That criticism aside, Strazewski did write an enjoyable story. Looking at it for the first time in three decades, I found it to be a really fun, exciting tale. I’m glad that Augustyn & Gold put this project together.
I also had a much greater appreciation for the work of the various artists this time around. I was only 15 years old when the miniseries was released. Back then I really did not pay all that much attention to such things as layouts & storytelling, to mood, atmosphere & pacing. Now, however, it really strikes me at what a superb job Burchett, Miehm, Parobeck and Artis all did on this miniseries.
One of the stand-out aspects of the miniseries was the Black Canary solo chapter in the second issue. Miehm did absolutely fantastic work showing Canary’s athleticism in her battle with Savage’s goon squad and the brutish Solomon Grundy. As I commented in a previous blog post, I feel Miehm was one of the more underrated comic book artists of the 1990s, and my re-read of this miniseries gave me even more of an appreciation for his work.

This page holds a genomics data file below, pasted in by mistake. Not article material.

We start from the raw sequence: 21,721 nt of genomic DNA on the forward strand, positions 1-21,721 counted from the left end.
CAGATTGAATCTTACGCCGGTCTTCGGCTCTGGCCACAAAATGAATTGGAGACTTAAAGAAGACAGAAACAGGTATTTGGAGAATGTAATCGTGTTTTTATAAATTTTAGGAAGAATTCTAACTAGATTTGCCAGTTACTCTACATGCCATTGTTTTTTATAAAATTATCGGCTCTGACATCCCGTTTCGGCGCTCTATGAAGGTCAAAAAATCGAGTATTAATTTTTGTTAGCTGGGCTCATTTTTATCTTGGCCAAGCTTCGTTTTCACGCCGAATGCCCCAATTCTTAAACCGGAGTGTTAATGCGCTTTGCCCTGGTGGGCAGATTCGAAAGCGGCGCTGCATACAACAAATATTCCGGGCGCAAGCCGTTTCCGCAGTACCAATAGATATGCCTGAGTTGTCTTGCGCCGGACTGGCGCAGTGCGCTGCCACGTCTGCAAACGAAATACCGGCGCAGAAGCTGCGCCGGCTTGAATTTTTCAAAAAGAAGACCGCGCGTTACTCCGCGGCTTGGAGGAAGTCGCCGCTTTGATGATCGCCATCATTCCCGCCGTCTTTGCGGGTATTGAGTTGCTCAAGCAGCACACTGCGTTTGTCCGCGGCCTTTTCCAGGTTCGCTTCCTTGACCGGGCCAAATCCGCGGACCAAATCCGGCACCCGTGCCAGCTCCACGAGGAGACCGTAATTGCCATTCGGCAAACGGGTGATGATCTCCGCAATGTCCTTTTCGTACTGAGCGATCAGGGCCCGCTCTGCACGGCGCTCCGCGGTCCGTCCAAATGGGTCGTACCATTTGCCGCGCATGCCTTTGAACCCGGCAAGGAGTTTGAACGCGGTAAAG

I was also struck by the two issues that Tom Artis penciled. I bought & read all of the Impact Comics titles in the early 1990s, and I remember that I was somewhat underwhelmed by Artis’ work on The Web. I now wonder if that had to do with Bill Wray’s inking. On Justice Society of America Artis’ pencils are inked by the incredible Frank McLaughlin, and the collaboration between the two looks amazing. McLaughlin’s slick line really enhances Artis’ penciling, which resulted in me paying much more attention to the storytelling he utilized on his two issues.